If you only read one book about childbirth, this is an excellent choice. Lamaze has changed: it's not just about breathing patterns to distract you, and they no longer claim that the pain is all in your head. The Official Lamaze Guide walks you through best practices in L&D and why they are best as well as common practices you might want to question and how they may or may not benefit you. There are suggestions for a wide range of pain management strategies, many references to good research ...more
I liked the opinions of the writers of this book about natural childbirth. But, the first few chapters are nothing but opinions with little advice on labor itself. Since I live abroad I had very few of the natural childbirth options described available to me (it was a tremendous battle which I ultimately lost, just to avoid a fetal monitor and an epidural.) I would have liked the book better if it had gone more in-depth on breathing techniques, pain management and dealing with hospital personnel ...more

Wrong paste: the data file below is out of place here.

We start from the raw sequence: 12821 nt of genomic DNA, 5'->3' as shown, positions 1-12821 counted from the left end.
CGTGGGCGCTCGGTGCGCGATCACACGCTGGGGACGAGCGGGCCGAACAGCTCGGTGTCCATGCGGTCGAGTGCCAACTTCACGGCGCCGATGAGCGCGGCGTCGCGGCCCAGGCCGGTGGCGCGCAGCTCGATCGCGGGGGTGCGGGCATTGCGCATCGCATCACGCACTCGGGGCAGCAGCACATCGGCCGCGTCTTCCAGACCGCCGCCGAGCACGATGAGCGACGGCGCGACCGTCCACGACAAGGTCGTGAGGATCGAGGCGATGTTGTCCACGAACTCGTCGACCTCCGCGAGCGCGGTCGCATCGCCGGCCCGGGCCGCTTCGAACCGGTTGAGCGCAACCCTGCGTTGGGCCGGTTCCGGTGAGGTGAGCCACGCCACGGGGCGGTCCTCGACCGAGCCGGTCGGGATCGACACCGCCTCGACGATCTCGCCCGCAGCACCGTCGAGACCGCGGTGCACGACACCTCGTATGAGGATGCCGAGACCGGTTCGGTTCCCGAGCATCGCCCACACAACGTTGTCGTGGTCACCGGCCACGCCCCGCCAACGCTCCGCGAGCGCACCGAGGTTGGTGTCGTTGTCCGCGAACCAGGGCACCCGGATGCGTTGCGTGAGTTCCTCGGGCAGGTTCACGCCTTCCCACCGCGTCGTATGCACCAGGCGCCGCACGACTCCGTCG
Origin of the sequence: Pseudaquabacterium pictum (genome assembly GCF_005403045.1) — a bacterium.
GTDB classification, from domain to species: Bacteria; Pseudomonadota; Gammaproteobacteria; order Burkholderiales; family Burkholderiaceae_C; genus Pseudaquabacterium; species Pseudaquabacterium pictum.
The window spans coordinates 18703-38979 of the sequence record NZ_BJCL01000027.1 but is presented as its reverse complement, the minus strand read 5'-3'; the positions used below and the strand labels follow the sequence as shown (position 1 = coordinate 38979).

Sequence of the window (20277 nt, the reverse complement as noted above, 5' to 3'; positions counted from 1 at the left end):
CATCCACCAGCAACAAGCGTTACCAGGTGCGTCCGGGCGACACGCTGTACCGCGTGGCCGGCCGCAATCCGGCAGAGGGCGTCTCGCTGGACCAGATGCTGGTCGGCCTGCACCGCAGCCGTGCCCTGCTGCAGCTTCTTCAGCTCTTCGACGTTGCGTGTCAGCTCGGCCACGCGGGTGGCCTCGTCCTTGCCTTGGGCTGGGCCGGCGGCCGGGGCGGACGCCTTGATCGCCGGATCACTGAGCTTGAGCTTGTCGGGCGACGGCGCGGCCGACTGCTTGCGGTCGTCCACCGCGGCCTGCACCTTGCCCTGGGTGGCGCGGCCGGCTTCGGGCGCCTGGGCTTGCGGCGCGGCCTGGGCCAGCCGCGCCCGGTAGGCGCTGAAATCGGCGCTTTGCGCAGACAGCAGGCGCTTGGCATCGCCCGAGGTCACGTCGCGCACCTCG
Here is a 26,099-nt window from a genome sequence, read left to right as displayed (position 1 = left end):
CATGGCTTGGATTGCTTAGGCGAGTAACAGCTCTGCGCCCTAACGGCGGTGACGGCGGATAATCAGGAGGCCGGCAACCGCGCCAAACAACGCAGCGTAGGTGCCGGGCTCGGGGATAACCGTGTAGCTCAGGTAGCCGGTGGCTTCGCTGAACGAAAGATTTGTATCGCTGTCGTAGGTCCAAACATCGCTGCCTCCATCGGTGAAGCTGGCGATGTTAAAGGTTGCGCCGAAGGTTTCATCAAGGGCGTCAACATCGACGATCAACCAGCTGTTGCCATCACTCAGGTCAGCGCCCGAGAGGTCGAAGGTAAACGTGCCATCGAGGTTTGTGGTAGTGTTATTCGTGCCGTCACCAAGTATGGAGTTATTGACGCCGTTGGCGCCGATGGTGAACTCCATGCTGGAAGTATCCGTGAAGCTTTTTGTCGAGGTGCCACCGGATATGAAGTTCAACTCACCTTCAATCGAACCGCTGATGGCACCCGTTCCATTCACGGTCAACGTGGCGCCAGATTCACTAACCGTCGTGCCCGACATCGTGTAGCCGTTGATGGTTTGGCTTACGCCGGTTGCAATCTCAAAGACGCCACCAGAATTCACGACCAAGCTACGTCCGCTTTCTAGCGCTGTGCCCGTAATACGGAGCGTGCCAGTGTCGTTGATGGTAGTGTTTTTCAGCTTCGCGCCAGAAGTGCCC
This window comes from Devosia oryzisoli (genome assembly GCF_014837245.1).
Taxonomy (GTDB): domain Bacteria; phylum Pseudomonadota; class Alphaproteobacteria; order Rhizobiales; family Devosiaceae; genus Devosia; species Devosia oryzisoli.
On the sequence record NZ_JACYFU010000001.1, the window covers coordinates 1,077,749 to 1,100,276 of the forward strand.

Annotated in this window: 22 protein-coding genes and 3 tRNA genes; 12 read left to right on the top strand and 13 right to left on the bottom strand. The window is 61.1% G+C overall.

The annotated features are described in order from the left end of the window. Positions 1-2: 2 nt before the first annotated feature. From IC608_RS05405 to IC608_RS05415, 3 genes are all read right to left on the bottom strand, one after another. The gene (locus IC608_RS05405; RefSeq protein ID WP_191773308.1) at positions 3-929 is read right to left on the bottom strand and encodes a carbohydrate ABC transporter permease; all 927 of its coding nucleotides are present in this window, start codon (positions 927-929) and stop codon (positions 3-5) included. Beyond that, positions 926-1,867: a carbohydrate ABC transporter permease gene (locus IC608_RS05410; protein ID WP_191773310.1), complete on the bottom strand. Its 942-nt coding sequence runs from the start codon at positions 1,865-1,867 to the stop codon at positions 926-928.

This book has a lot of good information but I strongly disagree with some of the information provided. I think the statistics about the comparative safety of giving birth outside of a hospital setting have more to do with the type of person who chooses a birthing center/home birth than it does the safety of the hospital. I've seen several situations where a midwife's advise to avoid intervention had caused problems. (such as shoulder distoci resulting in a broken clavical and a ruptured uterus.) ...more
Laura Cordes
spent way too much time exclaiming that hospitals were evil places full of doctors who were going to pressure you to do things that were bad for you and your baby.
Pretty sure that there was useful information buried in there, but it was difficult to pull out and remember.
Sarah Steele
So I'm planning an epidural-free delivery this time around and I wanted to see what I could research in the way of "natural" childbirth. My neighbor lent me this book and swears by it. However, the entire time reading it, I felt like a horrible person for wanting to give birth in a hospital with an obstetrician. I'm not in support of the whole, "babies should be born in the beds they're conceived in," like this author is. So while the chapters on what is physically happening to you during labor ...more